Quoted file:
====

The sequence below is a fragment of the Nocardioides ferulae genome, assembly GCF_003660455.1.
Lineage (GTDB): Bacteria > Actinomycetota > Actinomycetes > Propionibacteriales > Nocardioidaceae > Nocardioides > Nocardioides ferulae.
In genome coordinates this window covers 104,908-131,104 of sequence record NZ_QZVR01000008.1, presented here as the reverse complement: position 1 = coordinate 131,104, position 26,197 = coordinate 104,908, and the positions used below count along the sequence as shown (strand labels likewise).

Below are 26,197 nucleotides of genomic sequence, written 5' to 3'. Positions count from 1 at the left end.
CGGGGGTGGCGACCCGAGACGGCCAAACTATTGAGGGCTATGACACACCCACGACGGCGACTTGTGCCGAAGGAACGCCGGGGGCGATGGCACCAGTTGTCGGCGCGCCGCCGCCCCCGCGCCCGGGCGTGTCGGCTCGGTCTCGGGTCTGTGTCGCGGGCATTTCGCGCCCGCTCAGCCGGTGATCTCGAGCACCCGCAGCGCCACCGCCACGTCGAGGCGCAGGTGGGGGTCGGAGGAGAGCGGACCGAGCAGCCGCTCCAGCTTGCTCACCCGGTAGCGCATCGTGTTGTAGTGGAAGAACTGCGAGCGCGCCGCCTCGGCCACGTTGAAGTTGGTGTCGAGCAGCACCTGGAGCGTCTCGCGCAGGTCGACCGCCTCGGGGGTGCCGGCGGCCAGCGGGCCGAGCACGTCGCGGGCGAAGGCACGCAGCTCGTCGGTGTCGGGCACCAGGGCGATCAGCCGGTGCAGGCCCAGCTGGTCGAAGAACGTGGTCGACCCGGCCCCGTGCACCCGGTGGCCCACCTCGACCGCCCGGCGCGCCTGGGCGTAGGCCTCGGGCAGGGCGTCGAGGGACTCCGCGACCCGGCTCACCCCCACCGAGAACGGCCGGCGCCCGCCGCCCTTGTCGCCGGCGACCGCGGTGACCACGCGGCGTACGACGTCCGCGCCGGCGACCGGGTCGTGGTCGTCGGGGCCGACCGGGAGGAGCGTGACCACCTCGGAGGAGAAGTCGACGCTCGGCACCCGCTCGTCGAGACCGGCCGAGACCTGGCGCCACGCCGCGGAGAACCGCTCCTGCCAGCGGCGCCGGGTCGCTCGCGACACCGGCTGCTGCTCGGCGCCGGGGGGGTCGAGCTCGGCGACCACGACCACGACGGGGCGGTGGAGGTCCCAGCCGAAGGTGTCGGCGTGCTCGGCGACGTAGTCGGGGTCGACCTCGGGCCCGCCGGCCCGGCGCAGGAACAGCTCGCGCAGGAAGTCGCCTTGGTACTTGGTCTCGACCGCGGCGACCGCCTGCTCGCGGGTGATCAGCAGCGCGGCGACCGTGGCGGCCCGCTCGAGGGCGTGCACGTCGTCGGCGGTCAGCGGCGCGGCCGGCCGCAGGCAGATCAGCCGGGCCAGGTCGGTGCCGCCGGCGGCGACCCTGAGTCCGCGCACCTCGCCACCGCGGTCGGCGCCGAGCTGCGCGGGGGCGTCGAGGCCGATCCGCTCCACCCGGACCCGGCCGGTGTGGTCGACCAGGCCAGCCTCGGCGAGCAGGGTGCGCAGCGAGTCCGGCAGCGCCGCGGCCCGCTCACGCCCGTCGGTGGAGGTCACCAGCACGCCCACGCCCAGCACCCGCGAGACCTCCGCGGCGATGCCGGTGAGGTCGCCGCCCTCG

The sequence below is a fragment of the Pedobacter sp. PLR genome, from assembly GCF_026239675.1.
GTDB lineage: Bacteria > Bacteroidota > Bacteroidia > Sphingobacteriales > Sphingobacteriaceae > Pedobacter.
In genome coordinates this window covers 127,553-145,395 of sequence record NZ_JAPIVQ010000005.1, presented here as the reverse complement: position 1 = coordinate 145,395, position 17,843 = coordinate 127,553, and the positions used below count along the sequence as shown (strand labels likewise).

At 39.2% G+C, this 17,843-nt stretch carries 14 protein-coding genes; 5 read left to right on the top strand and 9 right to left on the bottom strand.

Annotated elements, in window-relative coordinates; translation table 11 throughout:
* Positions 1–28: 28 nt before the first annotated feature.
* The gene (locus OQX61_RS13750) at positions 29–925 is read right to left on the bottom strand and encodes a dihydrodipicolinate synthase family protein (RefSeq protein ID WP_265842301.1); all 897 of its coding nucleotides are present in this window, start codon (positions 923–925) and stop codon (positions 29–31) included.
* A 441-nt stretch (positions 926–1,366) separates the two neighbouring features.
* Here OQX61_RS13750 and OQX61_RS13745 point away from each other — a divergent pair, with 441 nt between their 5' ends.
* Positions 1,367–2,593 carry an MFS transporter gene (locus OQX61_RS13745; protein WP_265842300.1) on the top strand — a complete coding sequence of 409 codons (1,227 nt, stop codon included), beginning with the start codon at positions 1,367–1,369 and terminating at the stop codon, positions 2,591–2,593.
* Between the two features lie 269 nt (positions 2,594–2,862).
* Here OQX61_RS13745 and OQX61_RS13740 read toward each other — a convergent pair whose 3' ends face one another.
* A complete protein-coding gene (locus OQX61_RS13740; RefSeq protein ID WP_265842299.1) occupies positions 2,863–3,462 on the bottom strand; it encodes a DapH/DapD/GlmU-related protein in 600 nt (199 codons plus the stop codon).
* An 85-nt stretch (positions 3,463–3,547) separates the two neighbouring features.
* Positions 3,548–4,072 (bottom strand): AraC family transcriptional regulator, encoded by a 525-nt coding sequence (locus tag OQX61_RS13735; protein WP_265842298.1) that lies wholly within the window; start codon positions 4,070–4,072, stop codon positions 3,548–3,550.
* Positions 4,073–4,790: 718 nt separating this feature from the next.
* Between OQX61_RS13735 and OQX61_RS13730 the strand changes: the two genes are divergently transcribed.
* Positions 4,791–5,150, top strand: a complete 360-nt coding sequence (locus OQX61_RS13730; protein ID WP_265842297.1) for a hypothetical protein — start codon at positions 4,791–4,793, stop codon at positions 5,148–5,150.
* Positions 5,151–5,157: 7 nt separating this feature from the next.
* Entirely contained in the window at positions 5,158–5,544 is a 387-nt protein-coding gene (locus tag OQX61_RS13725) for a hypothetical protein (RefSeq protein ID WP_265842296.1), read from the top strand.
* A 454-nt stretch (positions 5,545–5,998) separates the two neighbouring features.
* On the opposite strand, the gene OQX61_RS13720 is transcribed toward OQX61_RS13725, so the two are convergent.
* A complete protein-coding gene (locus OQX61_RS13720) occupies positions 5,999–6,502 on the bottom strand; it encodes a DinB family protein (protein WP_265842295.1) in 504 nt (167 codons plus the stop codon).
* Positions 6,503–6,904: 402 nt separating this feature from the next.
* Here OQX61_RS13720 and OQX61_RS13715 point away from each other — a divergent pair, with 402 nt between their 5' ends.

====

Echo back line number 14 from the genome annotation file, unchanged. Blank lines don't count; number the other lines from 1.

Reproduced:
* Here OQX61_RS13750 and OQX61_RS13745 point away from each other — a divergent pair, with 441 nt between their 5' ends.